The 33 founders of the National Geographic Society were an adventurous and accomplished group. They included scientists, explorers, a journalist and a superintendent of the National Zoo. In recognition of the National Geographic Society’s upcoming 130th anniversary this series takes a look at their stories.
By Mark Collins Jenkins
When he was 12-years-old, Rogers Birnie stood on his porch listening to the sounds of battle thundering over the fields from the direction of Gettysburg, some dozen miles. What would have been an unforgettable experience for anyone proved more so for Rogers, steering him into a military career in ordnance, the design and testing of big guns. Though as a founder of the National Geographic Society, naturally he would pay his dues as an explorer along the way.
When Birnie graduated No. 1 from West Point in 1872, he had his pick of assignments. Since the Point was an engineering school, the elite engineers generally got the cream of each year’s crop. But Birnie instead chose the Infantry, the Queen of Battle, and was assigned to the 13th Regiment, then stationed in the West, fighting the Indian Wars.
Those wars were in a smoldering phase when, later that year, Lieutenant Birnie arrived at Camp Douglas outside of Salt Lake City, which was little more than a collection of huts at this time. To the south the Utes and the Mormons had been fighting, and in neighboring states there had been sporadic outbursts of violence. But quiet Camp Douglas was located just off the newly-completed Transcontinental Railroad line, so perhaps the most interesting thing was that sooner or later the government-funded geographical surveys all passed through Salt Lake City.
The country to the north and east—Nebraska, Wyoming, and Colorado—was largely the domain of the “Geologic and Geographic Survey of the Territories,” called the “Hayden Survey” for short because led by geologist Ferdinand Hayden. To the west, running on a line from the Rockies to California, the Geologic and Geographic Survey of the 40th Parallel—or the “King Survey” because led by Clarence King—was nearing completion. To the South, the Geologic and Geographic Survey of the Rocky Mountain Area—the “Powell Survey,” so named for its magnetic, one-armed chief, Major John Wesley Powell—was mapping the Grand Canyon together with all the mysterious subsidiary canyons of the Colorado Plateau region.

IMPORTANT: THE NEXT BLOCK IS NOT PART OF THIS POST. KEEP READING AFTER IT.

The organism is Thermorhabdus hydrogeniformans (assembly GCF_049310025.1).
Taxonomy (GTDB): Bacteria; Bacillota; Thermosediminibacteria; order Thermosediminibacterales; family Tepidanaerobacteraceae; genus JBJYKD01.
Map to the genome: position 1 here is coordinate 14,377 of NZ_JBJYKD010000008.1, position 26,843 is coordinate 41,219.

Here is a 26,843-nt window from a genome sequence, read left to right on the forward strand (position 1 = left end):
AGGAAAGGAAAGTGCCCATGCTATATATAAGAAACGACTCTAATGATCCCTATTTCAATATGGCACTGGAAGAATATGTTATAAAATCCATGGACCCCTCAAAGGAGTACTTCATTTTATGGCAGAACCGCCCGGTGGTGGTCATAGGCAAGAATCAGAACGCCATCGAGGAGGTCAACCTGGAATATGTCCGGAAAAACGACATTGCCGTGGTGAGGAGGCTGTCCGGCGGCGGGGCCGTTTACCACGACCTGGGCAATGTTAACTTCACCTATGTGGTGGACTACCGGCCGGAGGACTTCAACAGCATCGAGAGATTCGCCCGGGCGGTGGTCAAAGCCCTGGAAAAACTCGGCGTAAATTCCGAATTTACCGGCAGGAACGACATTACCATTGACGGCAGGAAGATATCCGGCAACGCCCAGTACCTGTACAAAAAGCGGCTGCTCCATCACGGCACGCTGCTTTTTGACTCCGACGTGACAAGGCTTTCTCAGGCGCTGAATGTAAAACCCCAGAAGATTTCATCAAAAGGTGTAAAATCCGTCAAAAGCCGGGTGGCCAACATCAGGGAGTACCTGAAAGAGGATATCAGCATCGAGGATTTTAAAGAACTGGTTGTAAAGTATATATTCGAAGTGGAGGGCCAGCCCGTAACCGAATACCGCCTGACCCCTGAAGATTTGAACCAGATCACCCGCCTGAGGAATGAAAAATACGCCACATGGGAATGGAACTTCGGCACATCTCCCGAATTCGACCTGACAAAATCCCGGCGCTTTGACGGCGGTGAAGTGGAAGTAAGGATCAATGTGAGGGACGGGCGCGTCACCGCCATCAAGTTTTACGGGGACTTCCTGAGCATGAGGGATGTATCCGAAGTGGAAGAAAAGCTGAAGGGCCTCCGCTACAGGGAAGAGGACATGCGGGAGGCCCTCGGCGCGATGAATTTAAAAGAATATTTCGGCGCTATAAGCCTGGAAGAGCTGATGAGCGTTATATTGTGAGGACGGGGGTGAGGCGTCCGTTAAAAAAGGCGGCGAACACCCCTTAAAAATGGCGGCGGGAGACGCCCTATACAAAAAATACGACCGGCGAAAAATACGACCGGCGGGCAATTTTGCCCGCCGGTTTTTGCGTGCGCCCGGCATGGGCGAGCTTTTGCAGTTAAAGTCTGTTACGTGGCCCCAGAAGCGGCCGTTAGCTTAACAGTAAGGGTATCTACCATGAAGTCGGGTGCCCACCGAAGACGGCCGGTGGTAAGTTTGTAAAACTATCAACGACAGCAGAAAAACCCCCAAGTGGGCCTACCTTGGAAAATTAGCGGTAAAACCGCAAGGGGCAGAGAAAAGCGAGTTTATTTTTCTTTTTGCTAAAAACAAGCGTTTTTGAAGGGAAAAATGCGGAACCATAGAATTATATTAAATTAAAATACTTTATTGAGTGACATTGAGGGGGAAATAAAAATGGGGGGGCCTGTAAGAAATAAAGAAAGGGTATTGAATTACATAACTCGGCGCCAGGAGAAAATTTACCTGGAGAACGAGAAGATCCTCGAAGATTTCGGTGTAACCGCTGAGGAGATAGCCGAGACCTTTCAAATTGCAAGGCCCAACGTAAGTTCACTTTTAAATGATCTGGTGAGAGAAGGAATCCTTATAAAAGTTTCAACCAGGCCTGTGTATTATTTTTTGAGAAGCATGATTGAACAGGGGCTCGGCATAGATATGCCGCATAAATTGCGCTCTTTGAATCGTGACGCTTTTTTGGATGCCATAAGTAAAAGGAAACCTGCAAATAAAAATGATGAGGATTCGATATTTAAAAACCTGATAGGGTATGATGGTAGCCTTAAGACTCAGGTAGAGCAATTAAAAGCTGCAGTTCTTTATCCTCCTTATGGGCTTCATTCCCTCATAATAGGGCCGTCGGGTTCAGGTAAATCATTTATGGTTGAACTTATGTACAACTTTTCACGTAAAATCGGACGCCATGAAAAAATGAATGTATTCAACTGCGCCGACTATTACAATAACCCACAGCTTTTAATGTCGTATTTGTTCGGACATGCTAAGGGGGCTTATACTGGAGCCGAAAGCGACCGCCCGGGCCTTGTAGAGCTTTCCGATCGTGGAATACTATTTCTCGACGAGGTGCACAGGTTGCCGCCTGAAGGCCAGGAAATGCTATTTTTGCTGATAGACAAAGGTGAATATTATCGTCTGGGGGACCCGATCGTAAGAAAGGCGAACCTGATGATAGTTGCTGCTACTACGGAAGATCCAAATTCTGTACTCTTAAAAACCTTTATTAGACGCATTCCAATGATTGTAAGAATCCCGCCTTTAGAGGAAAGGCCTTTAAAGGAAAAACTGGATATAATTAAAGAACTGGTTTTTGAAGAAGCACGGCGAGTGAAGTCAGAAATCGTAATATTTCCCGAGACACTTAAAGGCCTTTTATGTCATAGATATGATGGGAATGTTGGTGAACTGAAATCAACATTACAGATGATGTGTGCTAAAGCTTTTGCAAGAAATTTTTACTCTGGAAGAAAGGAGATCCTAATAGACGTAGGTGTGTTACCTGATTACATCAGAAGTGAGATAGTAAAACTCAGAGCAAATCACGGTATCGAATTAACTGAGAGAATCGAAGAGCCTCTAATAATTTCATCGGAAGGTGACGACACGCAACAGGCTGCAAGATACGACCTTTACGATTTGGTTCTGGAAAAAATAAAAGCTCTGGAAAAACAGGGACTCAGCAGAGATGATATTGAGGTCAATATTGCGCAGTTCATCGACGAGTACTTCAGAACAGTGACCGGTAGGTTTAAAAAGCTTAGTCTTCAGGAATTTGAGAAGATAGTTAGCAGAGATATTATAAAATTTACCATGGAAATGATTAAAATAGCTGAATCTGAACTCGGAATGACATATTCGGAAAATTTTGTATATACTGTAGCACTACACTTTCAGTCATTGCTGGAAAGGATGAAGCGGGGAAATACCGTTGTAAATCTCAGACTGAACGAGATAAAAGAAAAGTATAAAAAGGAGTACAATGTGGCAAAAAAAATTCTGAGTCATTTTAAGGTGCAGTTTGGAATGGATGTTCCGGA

These were largely civilian surveys, but the one that particular autumn that was fitting out near Salt Lake City and called itself the Geologic and Geographic Survey West of the 100th Meridian might have attracted more of Birnie’s attention, for it was mounted by the U.S. Army. Before the Civil War, the Army’s Topographical Engineers had led the exploration of the West. Now they were fighting simply to maintain a piece of the action. The “Wheeler Survey,” as this Army endeavor was called, was led by Lieutenant George M. Wheeler, and he galloped over practically half of the West in an attempt to outsurvey and outmap his competition. Since he also outfitted huge parties, he needed lots of soldiers to serve as leaders and escorts. And that might have been one reason that, in the fall of 1874, Birnie found himself detached from the 13th Infantry and ordered to join Wheeler and become an explorer.
One day during his first season with the Survey, the young lieutenant reigned in his horse and dismounted in a dusty spot in northwestern New Mexico. He might not have known that the ancient structures, covered in a heavy growth of sagebrush, were called Aztec Ruins, nor that it wasn’t the Aztecs who had built them but rather a mysterious people later called the Anasazi; but he could tell that they were very old indeed.
“The most extensive ruins met with were on the right bank of the Las Animas River, about twelve miles above its junction with the San Juan,” he wrote in a report for Wheeler’s official record. “I had been previously informed of this, my informant stating that he had counted 517 rooms in one pueblo. On visiting the ruins we found what had once been, apparently, quite a town, with two main buildings and numerous small ones about them.”